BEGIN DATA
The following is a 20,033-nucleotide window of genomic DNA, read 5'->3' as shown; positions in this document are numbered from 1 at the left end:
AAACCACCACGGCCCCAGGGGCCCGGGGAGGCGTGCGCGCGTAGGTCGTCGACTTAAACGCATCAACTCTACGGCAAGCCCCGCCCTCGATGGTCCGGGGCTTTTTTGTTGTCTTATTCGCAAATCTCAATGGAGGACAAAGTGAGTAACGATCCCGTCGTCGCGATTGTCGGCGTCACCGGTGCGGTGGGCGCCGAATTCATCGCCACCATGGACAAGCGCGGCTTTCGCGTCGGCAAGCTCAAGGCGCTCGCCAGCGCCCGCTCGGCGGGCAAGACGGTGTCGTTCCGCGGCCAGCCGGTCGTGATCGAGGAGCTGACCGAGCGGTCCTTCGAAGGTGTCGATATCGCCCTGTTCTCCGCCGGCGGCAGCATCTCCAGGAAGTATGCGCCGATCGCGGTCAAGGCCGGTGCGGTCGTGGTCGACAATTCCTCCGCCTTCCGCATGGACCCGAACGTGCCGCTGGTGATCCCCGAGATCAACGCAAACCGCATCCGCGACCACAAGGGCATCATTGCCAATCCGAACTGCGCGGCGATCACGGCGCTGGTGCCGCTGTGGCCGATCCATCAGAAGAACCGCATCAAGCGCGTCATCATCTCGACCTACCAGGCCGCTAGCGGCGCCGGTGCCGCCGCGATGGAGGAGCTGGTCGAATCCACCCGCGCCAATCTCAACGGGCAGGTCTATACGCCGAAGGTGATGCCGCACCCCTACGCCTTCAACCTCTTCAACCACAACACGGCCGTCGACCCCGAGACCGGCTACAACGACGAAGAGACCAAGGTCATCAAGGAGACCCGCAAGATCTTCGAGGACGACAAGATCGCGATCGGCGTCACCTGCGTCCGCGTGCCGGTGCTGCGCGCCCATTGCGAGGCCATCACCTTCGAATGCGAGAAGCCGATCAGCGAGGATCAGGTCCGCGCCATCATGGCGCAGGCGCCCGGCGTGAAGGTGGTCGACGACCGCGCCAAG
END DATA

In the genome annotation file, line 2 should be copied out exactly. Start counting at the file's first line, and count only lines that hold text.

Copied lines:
AAACCACCACGGCCCCAGGGGCCCGGGGAGGCGTGCGCGCGTAGGTCGTCGACTTAAACGCATCAACTCTACGGCAAGCCCCGCCCTCGATGGTCCGGGGCTTTTTTGTTGTCTTATTCGCAAATCTCAATGGAGGACAAAGTGAGTAACGATCCCGTCGTCGCGATTGTCGGCGTCACCGGTGCGGTGGGCGCCGAATTCATCGCCACCATGGACAAGCGCGGCTTTCGCGTCGGCAAGCTCAAGGCGCTCGCCAGCGCCCGCTCGGCGGGCAAGACGGTGTCGTTCCGCGGCCAGCCGGTCGTGATCGAGGAGCTGACCGAGCGGTCCTTCGAAGGTGTCGATATCGCCCTGTTCTCCGCCGGCGGCAGCATCTCCAGGAAGTATGCGCCGATCGCGGTCAAGGCCGGTGCGGTCGTGGTCGACAATTCCTCCGCCTTCCGCATGGACCCGAACGTGCCGCTGGTGATCCCCGAGATCAACGCAAACCGCATCCGCGACCACAAGGGCATCATTGCCAATCCGAACTGCGCGGCGATCACGGCGCTGGTGCCGCTGTGGCCGATCCATCAGAAGAACCGCATCAAGCGCGTCATCATCTCGACCTACCAGGCCGCTAGCGGCGCCGGTGCCGCCGCGATGGAGGAGCTGGTCGAATCCACCCGCGCCAATCTCAACGGGCAGGTCTATACGCCGAAGGTGATGCCGCACCCCTACGCCTTCAACCTCTTCAACCACAACACGGCCGTCGACCCCGAGACCGGCTACAACGACGAAGAGACCAAGGTCATCAAGGAGACCCGCAAGATCTTCGAGGACGACAAGATCGCGATCGGCGTCACCTGCGTCCGCGTGCCGGTGCTGCGCGCCCATTGCGAGGCCATCACCTTCGAATGCGAGAAGCCGATCAGCGAGGATCAGGTCCGCGCCATCATGGCGCAGGCGCCCGGCGTGAAGGTGGTCGACGACCGCGCCAAG